Helium balloons, and the effects of helium on your voice

3 Conversations

Ever gotten the chance to take in a good lung full of helium and experience the delightful *SQUEEK* of your voice as a result of this substance?

Let's take a moment to marvel over the wonders of helium. It's transparent, odorless, and quite festive looking when put in party balloons. Let's also marvel over just how floaty it is. When it is released, it just keeps floating up, and up, and up, and up, and up and...you get the picture. It will keep floating up forever until it hits something. For instance, your living room ceiling does a nice job of stopping the helium balloon from floating higher. But how does helium do this...?

It's all a matter of density. Helium is less dense than the air around it, causing it to float upwards. If there hadn't been marvelous living room ceiling to stop the balloon, it would have floated off into infinity. Or so it seems. Eventually The balloon may loose it's helium. Or, the more likely situation: the balloon will pop!

Once you have finished marveling over the wonders of this floaty substance, let us now try another thing. Inhaling the helium can cause your voice to change over an octave from it's normal tone. One tip for inhaling the helium: empty out your lungs of normal air, then breathe the helium in. After you have done that, talk! Be amazed at the delightful *squeek* of your voice. But you may still be left with these questions: where'd the squeek come from? How'd it do that your voice?

The speed (and pitch for that matter) of the sound varies on the molecular weight of the gas that you breathe in. The molecular weight of dry air at 0ºC is about 28.964, while helium is about 4.003 at the same temperature. The speed of the sound in dry air (at 0ºC again) is about 331.3 m/s, while in helium the speed of sound is 891.2 m/s. Therefore, frequency of the sound in helium is almost 2.7 times higher than the sound in dry air. This causes the octave change in your voice.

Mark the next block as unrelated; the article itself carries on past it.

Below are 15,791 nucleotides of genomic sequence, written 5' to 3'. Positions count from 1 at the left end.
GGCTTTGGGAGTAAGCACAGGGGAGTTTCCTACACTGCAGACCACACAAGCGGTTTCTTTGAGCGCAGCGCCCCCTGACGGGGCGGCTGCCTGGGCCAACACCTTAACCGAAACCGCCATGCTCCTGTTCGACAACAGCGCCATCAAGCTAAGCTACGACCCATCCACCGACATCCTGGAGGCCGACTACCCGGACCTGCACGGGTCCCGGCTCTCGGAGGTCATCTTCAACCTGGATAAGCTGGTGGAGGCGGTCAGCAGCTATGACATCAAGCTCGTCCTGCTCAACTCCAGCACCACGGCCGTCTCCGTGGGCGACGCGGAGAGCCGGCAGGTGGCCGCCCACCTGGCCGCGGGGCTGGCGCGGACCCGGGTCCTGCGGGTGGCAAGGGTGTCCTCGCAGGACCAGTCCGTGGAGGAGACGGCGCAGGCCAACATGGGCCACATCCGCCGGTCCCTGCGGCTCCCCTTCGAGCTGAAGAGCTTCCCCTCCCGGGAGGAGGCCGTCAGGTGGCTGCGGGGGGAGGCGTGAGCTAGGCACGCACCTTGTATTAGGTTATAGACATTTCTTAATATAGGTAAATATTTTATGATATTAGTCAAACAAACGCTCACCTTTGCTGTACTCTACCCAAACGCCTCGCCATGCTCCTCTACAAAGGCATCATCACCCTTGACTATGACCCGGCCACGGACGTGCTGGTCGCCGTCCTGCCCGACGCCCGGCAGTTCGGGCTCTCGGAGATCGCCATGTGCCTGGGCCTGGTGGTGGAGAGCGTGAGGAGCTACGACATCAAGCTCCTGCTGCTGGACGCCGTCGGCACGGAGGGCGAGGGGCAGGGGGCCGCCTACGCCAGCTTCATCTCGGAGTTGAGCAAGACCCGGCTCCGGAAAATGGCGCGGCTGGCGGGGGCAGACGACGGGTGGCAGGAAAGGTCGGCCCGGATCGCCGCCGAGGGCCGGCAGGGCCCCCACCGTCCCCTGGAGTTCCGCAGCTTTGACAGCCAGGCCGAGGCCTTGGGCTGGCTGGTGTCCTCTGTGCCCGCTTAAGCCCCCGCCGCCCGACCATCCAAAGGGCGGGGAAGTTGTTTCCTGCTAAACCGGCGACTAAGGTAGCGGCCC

More help? see: http://www.howstuffworks.com/ddhelium.htm

One thing that people should be aware of before trying is the risks of helium. Since your body has no use for helium when it is inhaled into your lungs, you are essentially holding your breath for that whole time. Remember to breathe. It doesn't take long for someone to loose consciousness due to asphyxia. There have been cases of known deaths due to inhaling helium. If you intake too much at a time, it can rupture a lung.

Helium that is used for filling ballons is specially made to contain a little oxygen along with the helium. This makes the helium less hazardous, but it makes it by no means entirely safe. You should consider the consequences before inhaling the helium. Though unlikely that anything will happen, it cannot be said that inhaling helium is risk free. Generally, the dangerous helium is the helium found in canisters not from an individual balloon.

Bookmark on your Personal Space



Infinite Improbability Drive

Infinite Improbability Drive

Read a random Edited Entry

Written and Edited by


External Links

Not Panicking Ltd is not responsible for the content of external internet sites


h2g2 is created by h2g2's users, who are members of the public. The views expressed are theirs and unless specifically stated are not those of the Not Panicking Ltd. Unlike Edited Entries, Entries have not been checked by an Editor. If you consider any Entry to be in breach of the site's House Rules, please register a complaint. For any other comments, please visit the Feedback page.

Write an Entry

"The Hitchhiker's Guide to the Galaxy is a wholly remarkable book. It has been compiled and recompiled many times and under many different editorships. It contains contributions from countless numbers of travellers and researchers."

Write an entry
Read more